Without an awareness of the articles in the UDHR, how will people know that they exist or that they should be protected? Human rights should involve holding us all to the same standards, not in giving (nor getting) preferential treatment for one country over another in regard to rights. A single standard for human rights is the base and getting universal access is the goal. Independent organizations, balanced large donors and grassroots participation, and mass action are essential to get the movement forward. Instead, the human rights "industry" is often maintains offices in the developed West rather than building a human rights group in every country in the world, and that goes all too often for the staff. There should be offices in India and staffed with locals, offices in Kenya staffed with locals, and capacity developed and offices staffed all over the world. The future of human rights needs to be in those countries in need of protection, and that means everywhere: in every capital and every village, no matter the level of development or geography. Human rights are universal, and keeping the money concentrated in the Western capitals instead of creating mechanisms to move all peoples slows (and sometimes stops) the spread of ideas, awareness, and advocacy. Let us set the goal to have a human rights group, effective and nonviolent, in every country in the world. The money for human rights has been in western hands and some of those hands seem to now be submitting their agendas to the State Department for approval or rejection. Money could be centralized to support research and offer backup to a large network of local groups in each country, all working for the principles and spirit of the UDHR. That would be a step towards real human rights power, towards real capacity-building and not just the jargon of lip service. It would put rights advocacy into the hands of the people rather than leave it to governments and too few organizations.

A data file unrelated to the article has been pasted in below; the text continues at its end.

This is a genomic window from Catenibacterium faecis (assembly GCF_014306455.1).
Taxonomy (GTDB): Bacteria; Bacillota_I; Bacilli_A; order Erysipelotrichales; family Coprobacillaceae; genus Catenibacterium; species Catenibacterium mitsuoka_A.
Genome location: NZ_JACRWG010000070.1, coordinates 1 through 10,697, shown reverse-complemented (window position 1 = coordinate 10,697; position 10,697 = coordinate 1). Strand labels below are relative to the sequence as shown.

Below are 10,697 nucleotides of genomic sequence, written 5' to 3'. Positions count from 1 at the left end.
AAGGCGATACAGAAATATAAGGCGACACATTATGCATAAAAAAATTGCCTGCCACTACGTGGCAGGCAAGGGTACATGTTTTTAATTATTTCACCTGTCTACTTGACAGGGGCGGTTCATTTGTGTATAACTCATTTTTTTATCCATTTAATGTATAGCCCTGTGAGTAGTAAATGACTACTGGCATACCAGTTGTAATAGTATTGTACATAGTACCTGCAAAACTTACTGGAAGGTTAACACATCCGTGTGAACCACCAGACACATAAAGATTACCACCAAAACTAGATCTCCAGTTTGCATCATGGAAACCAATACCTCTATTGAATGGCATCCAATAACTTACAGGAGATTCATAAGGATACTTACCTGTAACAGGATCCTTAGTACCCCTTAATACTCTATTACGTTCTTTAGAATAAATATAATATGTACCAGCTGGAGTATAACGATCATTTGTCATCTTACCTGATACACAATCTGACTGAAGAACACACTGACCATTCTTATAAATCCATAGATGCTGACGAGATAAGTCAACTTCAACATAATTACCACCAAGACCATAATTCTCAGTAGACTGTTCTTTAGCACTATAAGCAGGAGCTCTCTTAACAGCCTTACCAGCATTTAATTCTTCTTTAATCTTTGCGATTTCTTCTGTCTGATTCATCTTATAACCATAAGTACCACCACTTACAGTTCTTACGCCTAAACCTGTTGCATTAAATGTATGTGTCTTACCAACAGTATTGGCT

Call your Representatives and Senators (see www.contactingthecongress.org for how) and ask them to help close the revolving door between human rights organizations and government work and require, at minimum, a lengthy cooling off period. Tell human rights organizations that you donate to, volunteer for, or know about that independence from the government is critical and the lack thereof (even the appearance of such a lack) is unacceptable. Organizations should connect at the grassroots as the base and major donors should assist rather than dictate. We must increase networks to connect to people's hearts, to increase public trust rather than risk it. We must stop leaving human rights to the American government. Independent outside monitoring of human rights (and criticism) by organizations and other elements of civil society like a strong and investigative media (the decline of which is another alarming element of contemporary American life). Ask politicians everywhere all the time to increase human rights awareness and to advocate and empower the rights in the UDHR as a minimum. The American government must address their failures directly and fully. They must close Guantanamo, stop drone killings, cease military intervention as the go-to solution for problems, support education for all, and work to the life that all humans are entitled to.
Long ago, both of the founding titans of Amnesty International, Peter Benenson and Sean MacBride felt that every person, in every capital in the world, should be operating at full-time to protect all of us from the abuses of governments. It is time that the current tide of abuse be reversed to empowerment, to hold all governments accountable to fulfill and protect the rights of all peoples, to have the UDHR and other human rights protections enjoyed by all.